Placing blocks feel clumsy, and awkward, and the broken camera rotation doesn’t help. When placing blocks there is a good chance you’ll place it on the wrong tile. I suspect the developer tried to mitigate this by making placing blocks a click-hold operation – you click the mouse button, and hold it for a second before the block is actually placed on a tile. That way, it can sometimes be possible to see that you’re about to place a block on the wrong tile. But the click-hold approach falls flat on its feet. It rarely saves your from misplacing blocks, and because you have to wait, it takes a second to place a block.

And just to top it off, the Plethora Project has, for some weird-ass reason, decided that bulldozing a tile should be a click-only operation. Bulldozing the wrong tile is often way more devastating than building a new block on the wrong tile.

There Will Be No Saving Here

In addition to the tutorial, Block’hood also features a story mode. Interestingly, the story mode feels very much like a tutorial. It’s holding your hand through yet another range of different tasks you have to complete. Block’hood is a rather complex game, so it’s good to get some help, but I feel like the Plethora Project could’ve dropped the tutorial. My major gripe with the story mode, though, is that you can’t save during a chapter. Instead, the game automatically saves when you finish a chapter. That wouldn’t have been a big issue if the chapters only were a few minutes long. But some of the later chapters can last for quite some time – I think one of them took my an hour to complete.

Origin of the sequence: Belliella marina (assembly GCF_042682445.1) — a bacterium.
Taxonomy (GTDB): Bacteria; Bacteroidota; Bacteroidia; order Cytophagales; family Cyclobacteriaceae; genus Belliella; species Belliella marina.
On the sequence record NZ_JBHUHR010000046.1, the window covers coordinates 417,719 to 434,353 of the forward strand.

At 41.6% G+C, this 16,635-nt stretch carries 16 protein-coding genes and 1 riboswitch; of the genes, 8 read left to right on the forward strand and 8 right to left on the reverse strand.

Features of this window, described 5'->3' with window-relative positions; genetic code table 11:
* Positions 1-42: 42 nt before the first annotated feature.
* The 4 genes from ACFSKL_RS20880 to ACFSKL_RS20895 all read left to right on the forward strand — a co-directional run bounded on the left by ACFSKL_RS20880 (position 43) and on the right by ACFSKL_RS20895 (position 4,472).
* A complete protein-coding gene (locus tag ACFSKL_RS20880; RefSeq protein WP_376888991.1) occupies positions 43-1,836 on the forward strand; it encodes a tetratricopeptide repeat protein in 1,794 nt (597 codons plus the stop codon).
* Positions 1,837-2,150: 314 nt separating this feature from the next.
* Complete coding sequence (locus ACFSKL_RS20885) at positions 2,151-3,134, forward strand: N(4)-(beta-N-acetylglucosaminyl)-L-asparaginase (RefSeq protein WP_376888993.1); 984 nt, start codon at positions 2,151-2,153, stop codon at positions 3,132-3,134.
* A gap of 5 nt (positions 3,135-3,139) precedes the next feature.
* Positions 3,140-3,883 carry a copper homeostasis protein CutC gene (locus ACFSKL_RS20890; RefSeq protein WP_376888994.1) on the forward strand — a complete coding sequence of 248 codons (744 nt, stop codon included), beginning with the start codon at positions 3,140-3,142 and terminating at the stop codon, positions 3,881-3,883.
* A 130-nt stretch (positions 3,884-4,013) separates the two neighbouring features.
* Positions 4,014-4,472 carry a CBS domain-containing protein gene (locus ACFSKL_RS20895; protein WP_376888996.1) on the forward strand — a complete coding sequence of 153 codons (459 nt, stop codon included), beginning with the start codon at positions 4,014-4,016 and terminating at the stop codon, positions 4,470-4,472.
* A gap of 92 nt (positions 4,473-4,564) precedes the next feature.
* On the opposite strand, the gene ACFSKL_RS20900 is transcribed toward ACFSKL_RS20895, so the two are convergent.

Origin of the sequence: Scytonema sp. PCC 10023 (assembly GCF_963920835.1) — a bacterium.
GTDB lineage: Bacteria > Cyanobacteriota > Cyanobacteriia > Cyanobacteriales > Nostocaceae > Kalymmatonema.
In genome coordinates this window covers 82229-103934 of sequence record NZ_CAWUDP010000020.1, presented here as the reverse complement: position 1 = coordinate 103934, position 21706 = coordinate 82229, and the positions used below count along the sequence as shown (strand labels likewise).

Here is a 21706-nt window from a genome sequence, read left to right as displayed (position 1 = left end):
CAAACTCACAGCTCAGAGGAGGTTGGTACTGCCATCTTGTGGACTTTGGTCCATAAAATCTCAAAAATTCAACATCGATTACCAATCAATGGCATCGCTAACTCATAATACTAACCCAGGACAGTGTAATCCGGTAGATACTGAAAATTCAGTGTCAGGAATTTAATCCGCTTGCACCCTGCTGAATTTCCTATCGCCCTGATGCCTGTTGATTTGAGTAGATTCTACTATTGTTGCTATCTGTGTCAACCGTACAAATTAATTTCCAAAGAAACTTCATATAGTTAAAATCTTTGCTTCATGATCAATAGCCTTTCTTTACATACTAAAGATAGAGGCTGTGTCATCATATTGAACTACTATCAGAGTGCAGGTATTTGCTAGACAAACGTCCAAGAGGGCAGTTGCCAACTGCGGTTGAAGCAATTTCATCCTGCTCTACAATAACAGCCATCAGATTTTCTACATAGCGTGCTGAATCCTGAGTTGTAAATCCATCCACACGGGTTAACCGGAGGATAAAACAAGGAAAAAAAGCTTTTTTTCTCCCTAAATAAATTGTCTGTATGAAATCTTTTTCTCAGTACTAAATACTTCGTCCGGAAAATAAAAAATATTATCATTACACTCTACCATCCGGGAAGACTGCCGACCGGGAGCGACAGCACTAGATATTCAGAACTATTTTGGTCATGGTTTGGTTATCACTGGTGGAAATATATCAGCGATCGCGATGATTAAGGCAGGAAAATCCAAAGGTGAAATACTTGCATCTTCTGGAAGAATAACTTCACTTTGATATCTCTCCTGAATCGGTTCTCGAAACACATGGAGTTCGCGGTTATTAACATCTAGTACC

I absolutely detest games that use fixed save points. Developers who use fixed save points in their games assume that every gamer lives a life where we can devote all our time to gaming, and that interruptions don’t exists. That’s not the case. Yesterday, I had to stop playing after half an hour because the kid woke up from her nap. Not a big problem, except that I couldn’t save the god damn game. So I had to restart the same chapter later. It actually took me three attempts to finish the last chapter in the story mode because I had to abort twice. The second that felt like a bore, and third time really felt like a chore. That’s not how you, as a game developer, wants you game to feel.

Not allowing players to save whenever they want to is like showing a big, fat middle finger in their faces.

Final Thoughts

I could go on about all the tiny problems in Block’hood that eventually make the game a hit-and-miss. But in an attempt to go out on a positive note, there probably is a good resource management simulation in there somewhere. The problem is that it’s being beaten to death by a sub-par user interface. If you don’t mind wrestling with that until your brain feels numb, you might enjoy Block’hood. Personally, I got tired of the game after the whole “you’re not allowed to save now, Dave” idiocy.

Give this game a try on Steam. If it makes you want to scream before two hours have past, use Steams very generous refund policy.